In 2000 AGON invited me to compose the music and sound effects for a six-room interactive installation to be realised at Bologna’s COSMOPROF international cosmetics fair. Intercos, the company that commissioned the installation, wanted to create an immersive environment around a specific narrative.
Memory, Garden, Irony, Seduction, Laziness and Future were the six themes, one for each room.
The music I wrote consisted in six loops of the same length, one for each room. The sense of continuity was given by a common harmonic structure shared by all the loops, while rhythms and instrumentation were very different, according to the room’s theme. Various models of interaction were implemented in the installation, the most interesting one being the Future room, were the movement of the hands of the visitors affected both the visuals projected on the facing wall and the sounds being diffused by the loudspeakers.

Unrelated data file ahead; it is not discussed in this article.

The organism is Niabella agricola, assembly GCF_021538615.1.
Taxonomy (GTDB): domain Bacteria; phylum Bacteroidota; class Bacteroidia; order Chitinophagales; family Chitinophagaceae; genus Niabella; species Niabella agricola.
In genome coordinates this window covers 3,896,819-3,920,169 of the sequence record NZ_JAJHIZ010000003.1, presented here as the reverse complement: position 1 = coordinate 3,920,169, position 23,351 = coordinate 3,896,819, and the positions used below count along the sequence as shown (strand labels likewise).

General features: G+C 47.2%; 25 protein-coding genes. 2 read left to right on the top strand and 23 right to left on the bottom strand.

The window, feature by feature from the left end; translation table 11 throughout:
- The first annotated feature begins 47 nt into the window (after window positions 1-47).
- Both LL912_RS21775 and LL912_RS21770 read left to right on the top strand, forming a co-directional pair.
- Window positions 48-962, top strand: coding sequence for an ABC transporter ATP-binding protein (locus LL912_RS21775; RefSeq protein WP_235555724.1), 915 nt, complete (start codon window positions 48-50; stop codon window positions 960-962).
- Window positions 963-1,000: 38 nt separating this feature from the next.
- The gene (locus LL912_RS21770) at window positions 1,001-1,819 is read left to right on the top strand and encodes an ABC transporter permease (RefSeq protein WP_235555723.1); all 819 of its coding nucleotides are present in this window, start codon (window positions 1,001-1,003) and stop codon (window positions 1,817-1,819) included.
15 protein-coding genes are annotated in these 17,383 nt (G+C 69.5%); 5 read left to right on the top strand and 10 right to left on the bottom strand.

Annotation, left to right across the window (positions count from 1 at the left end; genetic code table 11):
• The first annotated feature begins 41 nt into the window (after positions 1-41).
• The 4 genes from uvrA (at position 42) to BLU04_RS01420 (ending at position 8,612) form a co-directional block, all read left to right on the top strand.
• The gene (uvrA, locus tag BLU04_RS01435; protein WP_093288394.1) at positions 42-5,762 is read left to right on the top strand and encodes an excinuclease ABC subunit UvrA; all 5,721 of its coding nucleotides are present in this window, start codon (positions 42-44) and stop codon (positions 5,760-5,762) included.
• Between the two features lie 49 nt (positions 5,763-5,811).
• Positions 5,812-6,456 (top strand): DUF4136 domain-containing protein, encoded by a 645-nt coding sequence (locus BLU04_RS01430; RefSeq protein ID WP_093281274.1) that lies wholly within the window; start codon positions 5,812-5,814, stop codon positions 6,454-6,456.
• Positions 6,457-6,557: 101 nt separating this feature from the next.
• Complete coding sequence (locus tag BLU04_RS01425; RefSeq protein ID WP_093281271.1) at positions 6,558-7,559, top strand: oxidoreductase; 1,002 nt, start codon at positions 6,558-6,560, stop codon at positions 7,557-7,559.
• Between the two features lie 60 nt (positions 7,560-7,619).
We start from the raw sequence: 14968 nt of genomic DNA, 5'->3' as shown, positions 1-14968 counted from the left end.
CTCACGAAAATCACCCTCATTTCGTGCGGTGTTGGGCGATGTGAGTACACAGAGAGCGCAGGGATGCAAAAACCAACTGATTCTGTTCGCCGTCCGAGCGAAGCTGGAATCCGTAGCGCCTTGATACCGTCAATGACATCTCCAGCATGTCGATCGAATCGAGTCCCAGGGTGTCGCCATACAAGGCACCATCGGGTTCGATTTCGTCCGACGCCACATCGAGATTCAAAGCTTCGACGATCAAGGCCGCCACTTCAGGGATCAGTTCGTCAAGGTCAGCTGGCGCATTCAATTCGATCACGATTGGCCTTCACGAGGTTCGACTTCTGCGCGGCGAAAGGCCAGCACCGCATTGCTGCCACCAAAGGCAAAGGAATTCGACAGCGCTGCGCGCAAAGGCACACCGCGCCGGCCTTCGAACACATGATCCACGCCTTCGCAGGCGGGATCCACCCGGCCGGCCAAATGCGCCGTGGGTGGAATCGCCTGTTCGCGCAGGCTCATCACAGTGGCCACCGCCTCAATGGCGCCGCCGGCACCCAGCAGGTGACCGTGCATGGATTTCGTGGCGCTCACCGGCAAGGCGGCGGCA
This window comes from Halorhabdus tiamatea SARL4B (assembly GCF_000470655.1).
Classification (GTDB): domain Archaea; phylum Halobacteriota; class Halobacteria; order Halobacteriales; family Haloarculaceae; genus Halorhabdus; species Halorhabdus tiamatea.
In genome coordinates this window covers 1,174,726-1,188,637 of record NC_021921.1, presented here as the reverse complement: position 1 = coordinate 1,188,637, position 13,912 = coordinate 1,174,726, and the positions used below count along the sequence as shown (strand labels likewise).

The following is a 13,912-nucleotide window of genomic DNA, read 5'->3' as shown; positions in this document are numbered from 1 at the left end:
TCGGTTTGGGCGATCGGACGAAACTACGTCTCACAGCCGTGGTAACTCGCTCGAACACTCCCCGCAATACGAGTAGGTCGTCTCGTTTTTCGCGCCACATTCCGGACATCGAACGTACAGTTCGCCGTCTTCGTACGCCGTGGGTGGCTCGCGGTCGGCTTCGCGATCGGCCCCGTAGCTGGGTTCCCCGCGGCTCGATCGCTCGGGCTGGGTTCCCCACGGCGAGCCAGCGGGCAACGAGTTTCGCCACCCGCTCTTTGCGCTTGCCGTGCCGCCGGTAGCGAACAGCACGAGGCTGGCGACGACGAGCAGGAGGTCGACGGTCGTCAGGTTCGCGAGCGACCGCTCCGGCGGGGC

I collaborated on this installation project with Michele Tadini, Paolo Solcia and Andrea Taglia from AGON.
In June 2005 I invited to Birmingham Conservatoire the Italian composer Luca Francesconi. We performed his multimedia work, Lips Eyes Bang, in a Thallein Ensemble concert conducted by Lionel Friend. The actress-singer role in Lips was given to Abigail Kelly, a very gifted vocal student with superior dramatic skills. Luca gave also some master classes and two talks on his music.
In order to make the performance possible, in collaboration with AGON – the Milan production and research centre – in February 2005 we started to migrate the original live video setup of the piece to a different software environment: from Image/ine to Jitter, a suite of video manipulation objects for the Max/MSP software environment.
Jonathan Green went to Milan in April 2005 to work with Paolo Solcia and the composer at AGON studios. Back in Birmingham he finished the porting of the software in time for the June performance. We were able to rehearse the piece and put together the final performance thanks to the generous support offered by Gregory Sporton, Director of the VRU (Visualisation Research Unit) at BIAD, the Birmingham Institute of Art and Design.